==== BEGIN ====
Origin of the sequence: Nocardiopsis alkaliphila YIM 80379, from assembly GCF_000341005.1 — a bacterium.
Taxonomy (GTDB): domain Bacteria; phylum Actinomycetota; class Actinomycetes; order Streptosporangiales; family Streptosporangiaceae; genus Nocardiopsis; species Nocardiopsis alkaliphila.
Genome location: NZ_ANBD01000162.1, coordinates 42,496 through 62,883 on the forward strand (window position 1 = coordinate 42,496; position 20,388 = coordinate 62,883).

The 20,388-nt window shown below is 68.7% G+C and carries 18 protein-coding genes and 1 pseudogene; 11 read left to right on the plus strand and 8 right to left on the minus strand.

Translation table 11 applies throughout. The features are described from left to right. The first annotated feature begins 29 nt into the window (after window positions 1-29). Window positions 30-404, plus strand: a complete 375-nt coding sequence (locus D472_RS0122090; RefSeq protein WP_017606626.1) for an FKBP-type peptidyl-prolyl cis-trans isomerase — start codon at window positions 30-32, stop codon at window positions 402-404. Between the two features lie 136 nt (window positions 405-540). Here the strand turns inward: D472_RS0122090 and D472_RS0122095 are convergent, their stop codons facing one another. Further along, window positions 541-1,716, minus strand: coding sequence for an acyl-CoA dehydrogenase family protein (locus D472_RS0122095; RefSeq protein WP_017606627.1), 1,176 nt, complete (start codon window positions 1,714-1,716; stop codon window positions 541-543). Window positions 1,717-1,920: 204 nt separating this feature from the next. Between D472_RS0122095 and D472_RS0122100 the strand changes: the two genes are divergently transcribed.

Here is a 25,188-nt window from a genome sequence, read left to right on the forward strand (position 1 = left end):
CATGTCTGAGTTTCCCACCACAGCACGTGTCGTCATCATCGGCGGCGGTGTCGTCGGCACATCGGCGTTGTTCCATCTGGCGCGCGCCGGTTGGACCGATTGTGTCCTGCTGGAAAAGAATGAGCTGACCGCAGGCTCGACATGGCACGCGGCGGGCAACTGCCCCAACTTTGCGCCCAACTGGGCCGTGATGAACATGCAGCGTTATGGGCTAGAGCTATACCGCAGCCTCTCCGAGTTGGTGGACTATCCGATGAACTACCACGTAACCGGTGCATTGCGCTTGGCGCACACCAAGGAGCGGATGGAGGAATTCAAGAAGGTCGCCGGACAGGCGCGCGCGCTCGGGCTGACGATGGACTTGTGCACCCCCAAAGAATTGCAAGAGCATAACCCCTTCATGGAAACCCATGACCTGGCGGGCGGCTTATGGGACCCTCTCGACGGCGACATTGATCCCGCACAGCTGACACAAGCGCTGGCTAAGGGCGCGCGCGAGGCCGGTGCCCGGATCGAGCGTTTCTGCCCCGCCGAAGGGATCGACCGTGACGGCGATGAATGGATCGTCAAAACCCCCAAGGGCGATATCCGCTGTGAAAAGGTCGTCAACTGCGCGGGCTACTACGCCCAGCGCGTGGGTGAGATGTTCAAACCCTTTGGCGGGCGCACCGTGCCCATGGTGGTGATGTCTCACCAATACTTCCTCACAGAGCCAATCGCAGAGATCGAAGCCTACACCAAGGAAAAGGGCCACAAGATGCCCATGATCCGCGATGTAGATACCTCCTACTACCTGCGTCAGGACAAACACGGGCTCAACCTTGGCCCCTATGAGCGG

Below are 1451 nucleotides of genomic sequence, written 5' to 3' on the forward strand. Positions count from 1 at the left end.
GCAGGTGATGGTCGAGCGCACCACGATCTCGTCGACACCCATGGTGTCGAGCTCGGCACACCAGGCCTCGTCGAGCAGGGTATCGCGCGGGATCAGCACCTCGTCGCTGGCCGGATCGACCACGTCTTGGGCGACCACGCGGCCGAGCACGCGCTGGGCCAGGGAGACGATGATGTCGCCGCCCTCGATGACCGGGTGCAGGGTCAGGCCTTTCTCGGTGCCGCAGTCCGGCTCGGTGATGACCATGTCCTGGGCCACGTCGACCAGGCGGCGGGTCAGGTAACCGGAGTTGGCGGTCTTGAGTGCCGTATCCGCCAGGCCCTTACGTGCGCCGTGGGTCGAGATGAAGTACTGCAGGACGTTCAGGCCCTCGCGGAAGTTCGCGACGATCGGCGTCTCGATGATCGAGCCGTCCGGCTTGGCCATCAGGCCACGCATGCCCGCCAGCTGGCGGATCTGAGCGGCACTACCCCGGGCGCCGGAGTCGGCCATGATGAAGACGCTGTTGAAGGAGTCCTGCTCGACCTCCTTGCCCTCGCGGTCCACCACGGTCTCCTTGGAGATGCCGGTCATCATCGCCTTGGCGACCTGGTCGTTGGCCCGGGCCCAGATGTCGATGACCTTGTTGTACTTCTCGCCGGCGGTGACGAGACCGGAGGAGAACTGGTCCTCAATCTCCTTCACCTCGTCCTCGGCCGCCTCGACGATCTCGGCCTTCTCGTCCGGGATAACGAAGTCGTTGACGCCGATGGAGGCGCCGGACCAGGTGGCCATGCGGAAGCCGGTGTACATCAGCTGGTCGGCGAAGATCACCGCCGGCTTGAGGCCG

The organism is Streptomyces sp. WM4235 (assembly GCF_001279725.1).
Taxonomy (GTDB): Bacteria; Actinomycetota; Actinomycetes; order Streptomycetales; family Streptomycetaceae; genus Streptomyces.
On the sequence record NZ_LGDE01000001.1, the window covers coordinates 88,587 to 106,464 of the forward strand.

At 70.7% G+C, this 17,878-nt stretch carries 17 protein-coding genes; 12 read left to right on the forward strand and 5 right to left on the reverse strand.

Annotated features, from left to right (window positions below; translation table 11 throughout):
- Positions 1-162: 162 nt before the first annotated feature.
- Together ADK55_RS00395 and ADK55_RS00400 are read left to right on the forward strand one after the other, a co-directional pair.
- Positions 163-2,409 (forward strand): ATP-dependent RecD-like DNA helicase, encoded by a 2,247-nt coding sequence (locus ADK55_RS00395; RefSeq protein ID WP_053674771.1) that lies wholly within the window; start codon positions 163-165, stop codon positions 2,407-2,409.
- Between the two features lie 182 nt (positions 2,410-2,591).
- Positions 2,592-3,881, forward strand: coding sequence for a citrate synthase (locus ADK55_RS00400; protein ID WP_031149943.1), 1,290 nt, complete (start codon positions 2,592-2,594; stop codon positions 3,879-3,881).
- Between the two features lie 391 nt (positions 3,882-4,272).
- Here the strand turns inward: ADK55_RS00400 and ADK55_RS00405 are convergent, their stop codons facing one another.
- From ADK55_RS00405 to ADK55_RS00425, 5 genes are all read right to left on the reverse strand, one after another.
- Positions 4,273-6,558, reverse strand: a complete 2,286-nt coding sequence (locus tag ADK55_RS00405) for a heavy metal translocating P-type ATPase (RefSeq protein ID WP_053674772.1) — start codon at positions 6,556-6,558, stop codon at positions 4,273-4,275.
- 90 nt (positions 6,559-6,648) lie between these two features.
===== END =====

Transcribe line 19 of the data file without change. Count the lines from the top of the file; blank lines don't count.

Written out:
- Positions 2,592-3,881, forward strand: coding sequence for a citrate synthase (locus ADK55_RS00400; protein ID WP_031149943.1), 1,290 nt, complete (start codon positions 2,592-2,594; stop codon positions 3,879-3,881).